Life in the big (doctorow) Sat 18 Nov 00 05:19
In my pocketses: * RIM Blackberry pager * Gerber BYO Multitool * Gerber Legend multitool * White-light ultraminiature 10,000h LED flashlight/zipperfob * Wallet * Change * Eyemodule * Backup module for Visor * Modem for Visor * 8MB flash for Visor * Motorola i700 plus ruggedized cellphone * Xtreme CX-20 rugged cigarette lighter (rated for 500' drops!) * Visor Platinum in Concept Kitchen Bumper case * IDEO dual-mode Visor stylus The hard part abot shlepping all this crap around is going through airport security. I've switched to wearing a jacket with a big marsupial pocket so that I can fill it up with all this stuff and drop it on the x-ray. Otherwise, it can take up to 20 minutes to divest myself of all the metal I habitually carry.
Life in the big (doctorow) Sat 18 Nov 00 05:46
The Comdex transition wasn't easy, but mostly because I'm coming down with a cold -- but my panel last night was "Hackers, Crackers and Wackos" with Eric Raymond and Bud Sparhawk and Ann something-or-other. A room full of sysadmins and a panel full of nerdy writers. It was gold.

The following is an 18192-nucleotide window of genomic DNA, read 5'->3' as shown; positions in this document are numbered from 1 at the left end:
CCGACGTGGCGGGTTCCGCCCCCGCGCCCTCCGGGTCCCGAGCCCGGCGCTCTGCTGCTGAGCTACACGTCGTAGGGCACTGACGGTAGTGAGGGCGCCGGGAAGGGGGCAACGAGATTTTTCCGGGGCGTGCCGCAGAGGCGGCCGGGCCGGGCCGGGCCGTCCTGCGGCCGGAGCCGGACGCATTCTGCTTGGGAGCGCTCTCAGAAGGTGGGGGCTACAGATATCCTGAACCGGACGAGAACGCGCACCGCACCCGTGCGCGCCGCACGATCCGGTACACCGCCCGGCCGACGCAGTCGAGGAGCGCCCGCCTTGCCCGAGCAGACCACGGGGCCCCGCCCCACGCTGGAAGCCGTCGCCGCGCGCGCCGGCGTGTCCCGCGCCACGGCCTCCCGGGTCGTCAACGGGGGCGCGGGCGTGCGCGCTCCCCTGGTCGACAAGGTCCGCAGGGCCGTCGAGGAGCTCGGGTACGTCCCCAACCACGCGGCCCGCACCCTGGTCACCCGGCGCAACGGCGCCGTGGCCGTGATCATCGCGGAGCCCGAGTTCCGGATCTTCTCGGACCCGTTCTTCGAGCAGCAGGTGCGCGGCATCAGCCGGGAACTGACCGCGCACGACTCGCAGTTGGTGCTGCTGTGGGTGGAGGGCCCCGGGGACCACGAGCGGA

Alan Thornton (sd) Sat 18 Nov 00 06:49
Sally Vegetus (viv) Sun 19 Nov 00 06:32
Hi, Cory! I met Cory at Philcon yesterday and 'evangelism' barely describes his energy. He didn't talk like he was suffering from a cold and his enthusiasm for openCOLA helped me make sense of it. But, Philcon did not have his book for sale and this must be fixed.
John Payne (satyr) Sun 19 Nov 00 09:52
So, Cory, what's all this hubub about peer-to-peer, how is it different from host/client, and what's cooking at openCOLA?
Life in the big (doctorow) Sun 19 Nov 00 16:35